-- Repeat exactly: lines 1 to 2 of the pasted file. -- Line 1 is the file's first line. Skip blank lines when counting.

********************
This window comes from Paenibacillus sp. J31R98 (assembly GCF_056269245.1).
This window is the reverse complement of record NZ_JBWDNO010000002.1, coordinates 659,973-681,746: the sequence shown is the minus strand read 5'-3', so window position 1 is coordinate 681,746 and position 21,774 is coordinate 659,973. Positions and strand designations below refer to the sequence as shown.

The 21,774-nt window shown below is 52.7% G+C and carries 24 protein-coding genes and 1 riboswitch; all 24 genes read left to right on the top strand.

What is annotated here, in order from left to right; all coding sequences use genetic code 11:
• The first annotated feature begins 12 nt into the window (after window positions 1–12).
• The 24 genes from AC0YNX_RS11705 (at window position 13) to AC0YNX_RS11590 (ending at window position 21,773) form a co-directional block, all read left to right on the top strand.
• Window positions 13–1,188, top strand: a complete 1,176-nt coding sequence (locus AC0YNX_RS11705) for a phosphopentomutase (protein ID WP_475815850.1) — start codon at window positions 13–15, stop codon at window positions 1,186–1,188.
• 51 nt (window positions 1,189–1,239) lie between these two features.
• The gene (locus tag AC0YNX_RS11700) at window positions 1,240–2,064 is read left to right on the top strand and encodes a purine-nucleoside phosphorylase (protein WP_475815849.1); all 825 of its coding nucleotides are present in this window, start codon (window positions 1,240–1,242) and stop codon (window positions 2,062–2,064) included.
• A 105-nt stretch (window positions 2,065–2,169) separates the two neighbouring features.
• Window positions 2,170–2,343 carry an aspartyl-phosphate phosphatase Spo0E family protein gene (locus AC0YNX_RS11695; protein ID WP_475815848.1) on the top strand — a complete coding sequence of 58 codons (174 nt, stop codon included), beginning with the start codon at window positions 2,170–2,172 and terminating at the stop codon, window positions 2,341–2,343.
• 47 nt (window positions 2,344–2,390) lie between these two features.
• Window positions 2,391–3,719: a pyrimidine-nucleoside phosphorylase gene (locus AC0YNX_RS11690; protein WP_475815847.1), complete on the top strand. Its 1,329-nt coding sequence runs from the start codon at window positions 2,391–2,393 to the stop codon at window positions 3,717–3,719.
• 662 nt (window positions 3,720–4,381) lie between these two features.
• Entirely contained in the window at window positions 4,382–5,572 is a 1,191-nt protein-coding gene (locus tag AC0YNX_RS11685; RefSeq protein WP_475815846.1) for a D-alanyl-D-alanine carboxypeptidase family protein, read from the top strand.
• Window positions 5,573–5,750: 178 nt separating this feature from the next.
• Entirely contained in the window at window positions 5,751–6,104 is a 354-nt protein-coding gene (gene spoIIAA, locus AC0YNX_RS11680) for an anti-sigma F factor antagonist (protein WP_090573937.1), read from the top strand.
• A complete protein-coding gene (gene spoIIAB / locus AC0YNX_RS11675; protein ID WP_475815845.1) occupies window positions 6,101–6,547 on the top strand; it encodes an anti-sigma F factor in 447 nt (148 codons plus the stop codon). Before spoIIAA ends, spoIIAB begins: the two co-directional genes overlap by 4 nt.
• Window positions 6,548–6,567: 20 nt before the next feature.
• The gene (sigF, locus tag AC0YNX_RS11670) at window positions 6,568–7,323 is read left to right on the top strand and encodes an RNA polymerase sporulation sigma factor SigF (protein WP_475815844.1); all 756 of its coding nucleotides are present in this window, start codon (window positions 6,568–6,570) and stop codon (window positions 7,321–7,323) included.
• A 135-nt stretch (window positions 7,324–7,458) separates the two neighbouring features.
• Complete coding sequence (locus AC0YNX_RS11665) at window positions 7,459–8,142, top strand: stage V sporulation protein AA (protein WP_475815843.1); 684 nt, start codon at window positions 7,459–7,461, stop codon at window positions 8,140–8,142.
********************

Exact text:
This window comes from Paenibacillus sp. J31R98 (assembly GCF_056269245.1).
This window is the reverse complement of record NZ_JBWDNO010000002.1, coordinates 659,973-681,746: the sequence shown is the minus strand read 5'-3', so window position 1 is coordinate 681,746 and position 21,774 is coordinate 659,973. Positions and strand designations below refer to the sequence as shown.